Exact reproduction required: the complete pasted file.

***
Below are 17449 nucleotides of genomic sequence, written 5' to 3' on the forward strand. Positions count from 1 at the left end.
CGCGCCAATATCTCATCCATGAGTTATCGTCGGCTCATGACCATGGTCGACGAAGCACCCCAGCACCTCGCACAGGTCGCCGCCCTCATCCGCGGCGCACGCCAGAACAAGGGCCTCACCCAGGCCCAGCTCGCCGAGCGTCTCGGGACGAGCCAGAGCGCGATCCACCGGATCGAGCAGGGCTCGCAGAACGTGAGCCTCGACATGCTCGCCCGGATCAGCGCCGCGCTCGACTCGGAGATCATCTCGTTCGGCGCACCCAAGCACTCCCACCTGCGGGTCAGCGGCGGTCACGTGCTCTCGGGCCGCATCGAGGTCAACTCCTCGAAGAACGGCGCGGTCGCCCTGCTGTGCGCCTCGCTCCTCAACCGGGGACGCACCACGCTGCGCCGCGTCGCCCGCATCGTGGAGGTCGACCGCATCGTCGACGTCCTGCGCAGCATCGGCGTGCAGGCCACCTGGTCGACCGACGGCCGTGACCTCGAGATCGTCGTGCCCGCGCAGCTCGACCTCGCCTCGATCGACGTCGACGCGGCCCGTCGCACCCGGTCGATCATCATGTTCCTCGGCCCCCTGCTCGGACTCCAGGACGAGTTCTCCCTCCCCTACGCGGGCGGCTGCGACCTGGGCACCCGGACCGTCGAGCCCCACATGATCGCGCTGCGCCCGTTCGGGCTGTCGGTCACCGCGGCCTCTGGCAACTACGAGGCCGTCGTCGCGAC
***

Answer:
Below are 17449 nucleotides of genomic sequence, written 5' to 3' on the forward strand. Positions count from 1 at the left end.
CGCGCCAATATCTCATCCATGAGTTATCGTCGGCTCATGACCATGGTCGACGAAGCACCCCAGCACCTCGCACAGGTCGCCGCCCTCATCCGCGGCGCACGCCAGAACAAGGGCCTCACCCAGGCCCAGCTCGCCGAGCGTCTCGGGACGAGCCAGAGCGCGATCCACCGGATCGAGCAGGGCTCGCAGAACGTGAGCCTCGACATGCTCGCCCGGATCAGCGCCGCGCTCGACTCGGAGATCATCTCGTTCGGCGCACCCAAGCACTCCCACCTGCGGGTCAGCGGCGGTCACGTGCTCTCGGGCCGCATCGAGGTCAACTCCTCGAAGAACGGCGCGGTCGCCCTGCTGTGCGCCTCGCTCCTCAACCGGGGACGCACCACGCTGCGCCGCGTCGCCCGCATCGTGGAGGTCGACCGCATCGTCGACGTCCTGCGCAGCATCGGCGTGCAGGCCACCTGGTCGACCGACGGCCGTGACCTCGAGATCGTCGTGCCCGCGCAGCTCGACCTCGCCTCGATCGACGTCGACGCGGCCCGTCGCACCCGGTCGATCATCATGTTCCTCGGCCCCCTGCTCGGACTCCAGGACGAGTTCTCCCTCCCCTACGCGGGCGGCTGCGACCTGGGCACCCGGACCGTCGAGCCCCACATGATCGCGCTGCGCCCGTTCGGGCTGTCGGTCACCGCGGCCTCTGGCAACTACGAGGCCGTCGTCGCGAC